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HMS Severn was a Humber-class monitor of the Royal Navy. Originally built by Vickers for Brazil, she was purchased by the Royal Navy in 1914 on the outbreak of the First World War along with her sister ships Humber and Mersey. She had been christened Solimoes by the Brazilians, but was renamed by the British.[1] The three ships were the first of a new type of specialized shore-bombardment warships. As a result of her shallow draught, she was very un-manoeuvrable and unseaworthy in open waters in anything more than a Force 5 wind.

HMS Severn (monitor).jpg
HMS Severn
Name: Solimoes
Builder: Vickers
Laid down: 24 August 1912
Launched: 19 August 1913
Out of service: 8 August 1914
Fate: Sold to the United Kingdom
United Kingdom
Name: HMS Severn
Acquired: 8 August 1914
Honours and
Fate: Sold 9 May 1921 for scrapping
General characteristics
Class and type: Humber-class monitor
Displacement: 1,260 long tons (1,280 t)
Length: 266 ft 9 in (81.3 m)
Beam: 49 ft (14.9 m)
Draught: 5 ft 7.2 in (1.7 m)
Installed power: 1,450 ihp (1,080 kW)
  • 12 kn (22 km/h; 14 mph) (design)
  • 9.5 kn (18 km/h; 11 mph) (in service)


Service historyEdit

Severn had a relatively successful career during the First World War with at least three engagements. At the Battle of the Yser in 1914, off the coast of Belgium, she bombarded German troops as well as artillery positions. On 10 October 1914, she survived an attack by the submarine U-8 when a torpedo passed under the shallow draught vessel. In early 1915, the twin turret was removed and replaced by two shielded single 6 inch guns fore and aft. In July 1915, the monitor was towed to the Rufiji River delta (by Liverpool tugs HMS Blackcock, Sarah Joliffe and T A Joliffe, and from the Thames fleet Danube II, Southampton and Revenger) in German East Africa where she and Mersey then assisted in the destruction of the German light cruiser Königsberg. She continued to serve on the East Africa station until 1918 and after a long refit in Alexandria, also served on the lower Danube until March 1919.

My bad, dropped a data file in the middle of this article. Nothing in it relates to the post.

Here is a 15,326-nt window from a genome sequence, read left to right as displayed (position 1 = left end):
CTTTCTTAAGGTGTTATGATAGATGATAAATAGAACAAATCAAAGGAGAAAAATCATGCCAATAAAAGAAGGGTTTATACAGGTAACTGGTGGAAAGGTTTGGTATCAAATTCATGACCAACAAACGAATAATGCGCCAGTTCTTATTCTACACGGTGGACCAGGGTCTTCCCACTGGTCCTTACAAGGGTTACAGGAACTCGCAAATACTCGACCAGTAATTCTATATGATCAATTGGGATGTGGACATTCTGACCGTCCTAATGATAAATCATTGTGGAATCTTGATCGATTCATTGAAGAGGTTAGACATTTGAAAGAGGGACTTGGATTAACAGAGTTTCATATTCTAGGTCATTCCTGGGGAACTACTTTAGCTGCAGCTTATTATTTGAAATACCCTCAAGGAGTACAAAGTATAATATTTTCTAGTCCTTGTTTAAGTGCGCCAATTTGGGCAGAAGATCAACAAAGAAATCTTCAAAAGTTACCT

She was sold for breaking up on 9 May 1921 to Thos W Ward, of Preston, and arrived at their yards on 23 March 1923.



  1. ^ Farwell, Byron. The Great War in Africa, 1914-1918. WW Norton & Company. p 145


  • Buxton, Ian (2008). Big Gun Monitors (2nd ed.). Seforth Publishing. ISBN 978-1-84415-719-8.
  • Colledge, J. J.; Warlow, Ben (2006) [1969]. Ships of the Royal Navy: The Complete Record of all Fighting Ships of the Royal Navy (Rev. ed.). London: Chatham Publishing. ISBN 978-1-86176-281-8. OCLC 67375475.
  • Jane's Fighting Ships of World War One (1919), Jane's Publishing Company